Etiology and Surgical Interventions for Stiff Total Knee Replacements
- First Online:
- Cite this article as:
- González Della Valle, A., Leali, A. & Haas, S. HSS Jrnl (2007) 3: 182. doi:10.1007/s11420-007-9053-4
- 145 Downloads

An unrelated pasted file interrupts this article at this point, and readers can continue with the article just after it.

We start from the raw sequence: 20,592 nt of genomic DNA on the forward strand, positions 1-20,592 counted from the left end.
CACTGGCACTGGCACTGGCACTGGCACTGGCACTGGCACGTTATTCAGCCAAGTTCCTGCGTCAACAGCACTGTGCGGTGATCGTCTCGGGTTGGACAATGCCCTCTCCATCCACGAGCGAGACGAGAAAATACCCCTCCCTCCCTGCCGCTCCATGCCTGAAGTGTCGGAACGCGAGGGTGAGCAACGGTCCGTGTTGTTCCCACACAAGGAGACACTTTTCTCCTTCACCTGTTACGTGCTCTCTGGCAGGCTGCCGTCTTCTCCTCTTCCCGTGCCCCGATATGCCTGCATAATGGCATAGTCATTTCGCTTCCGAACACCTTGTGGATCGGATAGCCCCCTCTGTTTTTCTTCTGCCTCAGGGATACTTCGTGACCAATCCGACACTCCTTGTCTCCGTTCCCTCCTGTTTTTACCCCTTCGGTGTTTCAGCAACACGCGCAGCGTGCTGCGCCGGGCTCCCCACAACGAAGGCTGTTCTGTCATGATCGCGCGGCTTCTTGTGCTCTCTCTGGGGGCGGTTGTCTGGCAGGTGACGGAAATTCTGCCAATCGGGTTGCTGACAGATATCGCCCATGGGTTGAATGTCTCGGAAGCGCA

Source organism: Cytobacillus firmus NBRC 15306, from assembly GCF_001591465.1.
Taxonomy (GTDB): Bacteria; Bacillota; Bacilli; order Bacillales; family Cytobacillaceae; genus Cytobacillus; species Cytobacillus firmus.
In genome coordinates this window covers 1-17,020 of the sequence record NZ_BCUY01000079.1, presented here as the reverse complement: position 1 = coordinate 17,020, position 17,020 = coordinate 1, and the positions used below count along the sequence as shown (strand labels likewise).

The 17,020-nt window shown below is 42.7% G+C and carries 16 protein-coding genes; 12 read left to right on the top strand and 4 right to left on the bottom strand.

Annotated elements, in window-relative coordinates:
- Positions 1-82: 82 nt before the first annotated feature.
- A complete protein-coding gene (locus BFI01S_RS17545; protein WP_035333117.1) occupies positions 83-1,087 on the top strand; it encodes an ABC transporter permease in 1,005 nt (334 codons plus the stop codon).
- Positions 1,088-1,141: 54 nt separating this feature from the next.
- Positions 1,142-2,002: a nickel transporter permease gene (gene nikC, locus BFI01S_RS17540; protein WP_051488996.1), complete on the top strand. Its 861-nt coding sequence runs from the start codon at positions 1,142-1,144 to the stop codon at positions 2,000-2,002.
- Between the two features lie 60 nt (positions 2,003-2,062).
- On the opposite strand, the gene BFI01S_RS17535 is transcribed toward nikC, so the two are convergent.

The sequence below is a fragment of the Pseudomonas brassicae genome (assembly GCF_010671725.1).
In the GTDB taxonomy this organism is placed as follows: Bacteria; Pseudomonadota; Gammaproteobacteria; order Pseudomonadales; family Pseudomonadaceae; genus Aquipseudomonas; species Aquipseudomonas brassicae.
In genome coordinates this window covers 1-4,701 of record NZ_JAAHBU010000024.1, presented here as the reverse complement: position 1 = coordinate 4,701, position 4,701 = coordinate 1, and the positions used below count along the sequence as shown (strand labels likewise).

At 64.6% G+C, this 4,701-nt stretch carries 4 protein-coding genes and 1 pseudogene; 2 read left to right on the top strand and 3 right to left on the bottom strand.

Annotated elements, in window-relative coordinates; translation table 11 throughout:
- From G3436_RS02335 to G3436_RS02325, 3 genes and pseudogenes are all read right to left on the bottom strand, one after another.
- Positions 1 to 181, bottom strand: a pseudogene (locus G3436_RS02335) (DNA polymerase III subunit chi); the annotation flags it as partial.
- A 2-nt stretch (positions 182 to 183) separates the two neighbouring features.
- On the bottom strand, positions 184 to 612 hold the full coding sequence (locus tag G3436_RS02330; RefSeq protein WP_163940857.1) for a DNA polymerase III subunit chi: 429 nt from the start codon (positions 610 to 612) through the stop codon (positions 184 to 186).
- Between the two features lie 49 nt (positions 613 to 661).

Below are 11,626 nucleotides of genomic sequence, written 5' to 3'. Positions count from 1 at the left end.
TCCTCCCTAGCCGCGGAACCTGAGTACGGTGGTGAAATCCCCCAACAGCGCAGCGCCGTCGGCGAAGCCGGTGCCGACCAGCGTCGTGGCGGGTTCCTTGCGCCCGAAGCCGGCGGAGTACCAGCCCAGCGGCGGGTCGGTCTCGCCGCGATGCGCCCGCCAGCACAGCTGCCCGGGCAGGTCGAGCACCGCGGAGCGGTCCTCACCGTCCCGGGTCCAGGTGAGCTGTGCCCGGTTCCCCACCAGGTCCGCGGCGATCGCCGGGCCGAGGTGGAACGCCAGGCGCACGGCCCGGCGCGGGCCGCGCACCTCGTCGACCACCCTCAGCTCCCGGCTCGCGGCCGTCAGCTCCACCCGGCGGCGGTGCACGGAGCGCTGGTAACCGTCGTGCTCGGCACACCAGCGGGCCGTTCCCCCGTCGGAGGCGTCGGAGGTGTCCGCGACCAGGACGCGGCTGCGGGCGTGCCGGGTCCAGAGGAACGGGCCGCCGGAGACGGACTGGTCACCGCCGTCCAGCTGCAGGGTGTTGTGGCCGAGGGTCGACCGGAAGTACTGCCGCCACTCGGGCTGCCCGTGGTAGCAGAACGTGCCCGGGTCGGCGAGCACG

Stiffness is the most prevalent early local complication of primary total knee replacement, affecting approximately 6 to 7% of patients undergoing surgery. The definition of stiffness after total knee replacement in terms of restriction of the arc of motion has evolved in the last 2 decades as patients and physicians expect better postoperative functional outcomes. Gentle manipulation under anesthesia within 3 to 4 months of surgery improves the range of motion in most patients. However, approximately 1% of patients, including those in which the window for manipulation has passed, will require further surgical interventions, which may include arthroscopy with lysis of adhesions, open debridement with exchange of the polyethylene insert, or revision of one or more components. This review will focus on describing the etiology of the problem and the results of the different surgical interventions for stiffness after total knee replacement.